Keep in mind that visiting a pelvic floor therapist in person can help you understand this exercise more fully, as well as other exercises that may suited to your particular pelvic floor issues.

A Word from Verywell

The idea that women are supposed to magically bounce back to their old selves following pregnancy and childbirth is a myth. Many moms need a little extra care to help gain strength and balance in the postpartum period.

Because postpartum issues like pelvic floor weakness and dysfunction are often taboo subjects, many women end up dealing with things like leaking urine, prolapse, back pain, and sexual pain for years before opening up about their struggles or seeking help.

It can sometimes feel impossible to find the time to address something like your pelvic floor health. But taking the time for you is just as important as caring for anyone else.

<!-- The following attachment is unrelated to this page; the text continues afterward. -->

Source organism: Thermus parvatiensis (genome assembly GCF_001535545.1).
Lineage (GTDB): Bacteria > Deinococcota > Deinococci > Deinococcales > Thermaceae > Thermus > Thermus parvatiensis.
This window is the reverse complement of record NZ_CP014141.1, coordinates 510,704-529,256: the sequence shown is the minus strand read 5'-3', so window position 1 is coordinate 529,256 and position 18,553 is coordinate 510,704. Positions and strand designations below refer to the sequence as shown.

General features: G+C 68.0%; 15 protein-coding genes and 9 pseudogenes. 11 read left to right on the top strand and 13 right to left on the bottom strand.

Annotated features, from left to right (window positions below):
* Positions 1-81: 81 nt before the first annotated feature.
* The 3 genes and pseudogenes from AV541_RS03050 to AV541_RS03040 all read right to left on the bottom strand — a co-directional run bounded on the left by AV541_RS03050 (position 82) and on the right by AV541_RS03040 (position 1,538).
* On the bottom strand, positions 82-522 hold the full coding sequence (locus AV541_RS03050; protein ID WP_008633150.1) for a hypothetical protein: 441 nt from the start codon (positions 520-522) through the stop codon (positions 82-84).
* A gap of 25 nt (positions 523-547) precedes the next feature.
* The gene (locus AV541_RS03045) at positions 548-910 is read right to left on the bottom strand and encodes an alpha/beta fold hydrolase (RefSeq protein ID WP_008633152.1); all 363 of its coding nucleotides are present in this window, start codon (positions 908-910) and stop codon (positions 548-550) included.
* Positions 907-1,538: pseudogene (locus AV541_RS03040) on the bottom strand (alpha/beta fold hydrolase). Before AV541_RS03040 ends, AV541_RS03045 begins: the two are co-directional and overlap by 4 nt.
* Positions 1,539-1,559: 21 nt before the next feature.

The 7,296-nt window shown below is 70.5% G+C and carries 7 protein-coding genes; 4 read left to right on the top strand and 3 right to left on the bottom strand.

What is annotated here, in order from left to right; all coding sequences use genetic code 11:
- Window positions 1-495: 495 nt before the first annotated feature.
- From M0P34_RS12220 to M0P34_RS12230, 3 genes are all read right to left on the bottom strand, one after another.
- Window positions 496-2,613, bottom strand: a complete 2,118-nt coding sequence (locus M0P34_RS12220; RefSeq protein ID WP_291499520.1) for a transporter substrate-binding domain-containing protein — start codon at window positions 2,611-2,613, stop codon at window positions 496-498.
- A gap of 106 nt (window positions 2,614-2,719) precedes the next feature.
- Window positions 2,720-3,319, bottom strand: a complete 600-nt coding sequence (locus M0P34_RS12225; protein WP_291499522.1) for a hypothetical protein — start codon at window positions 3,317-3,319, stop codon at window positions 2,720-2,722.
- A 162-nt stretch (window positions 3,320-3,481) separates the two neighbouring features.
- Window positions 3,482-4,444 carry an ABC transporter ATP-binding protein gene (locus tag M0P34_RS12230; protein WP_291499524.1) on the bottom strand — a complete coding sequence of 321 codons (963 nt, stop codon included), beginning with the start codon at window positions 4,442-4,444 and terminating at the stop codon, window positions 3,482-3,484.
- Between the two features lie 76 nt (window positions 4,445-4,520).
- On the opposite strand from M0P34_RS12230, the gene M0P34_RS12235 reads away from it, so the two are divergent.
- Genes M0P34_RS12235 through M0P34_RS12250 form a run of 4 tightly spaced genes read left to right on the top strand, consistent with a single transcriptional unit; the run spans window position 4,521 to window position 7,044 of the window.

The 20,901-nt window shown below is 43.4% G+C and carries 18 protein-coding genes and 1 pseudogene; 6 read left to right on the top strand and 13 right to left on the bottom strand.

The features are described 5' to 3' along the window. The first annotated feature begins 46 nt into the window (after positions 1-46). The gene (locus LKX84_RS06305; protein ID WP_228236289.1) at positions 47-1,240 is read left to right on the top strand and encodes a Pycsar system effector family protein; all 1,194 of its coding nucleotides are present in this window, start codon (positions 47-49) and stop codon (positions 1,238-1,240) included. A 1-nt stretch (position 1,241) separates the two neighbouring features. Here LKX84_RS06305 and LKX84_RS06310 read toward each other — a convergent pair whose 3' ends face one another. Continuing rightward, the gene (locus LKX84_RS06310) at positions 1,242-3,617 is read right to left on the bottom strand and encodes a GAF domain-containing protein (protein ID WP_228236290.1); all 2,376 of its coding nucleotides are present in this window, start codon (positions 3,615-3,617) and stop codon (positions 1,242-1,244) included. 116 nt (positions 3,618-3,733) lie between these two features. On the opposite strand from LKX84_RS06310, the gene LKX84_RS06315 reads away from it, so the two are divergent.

It’s important to understand that these problems are actually very common, and there is nothing wrong with you if you are experiencing them. There is compassionate and effective help available to restore your body to full health. Even if it’s years—or decades—since you’ve had a baby, you can benefit from pelvic floor therapy. You deserve a body that feels good, works well, and allows you to live a full and healthy life.

Verywell Family uses only high-quality sources, including peer-reviewed studies, to support the facts within our articles. Read our editorial process to learn more about how we fact-check and keep our content accurate, reliable, and trustworthy.

By Wendy Wisner
Wendy Wisner is a lactation consultant and writer covering maternal/child health, parenting, general health and wellness, and mental health. She has worked with breastfeeding parents for over a decade, and is a mom to two boys.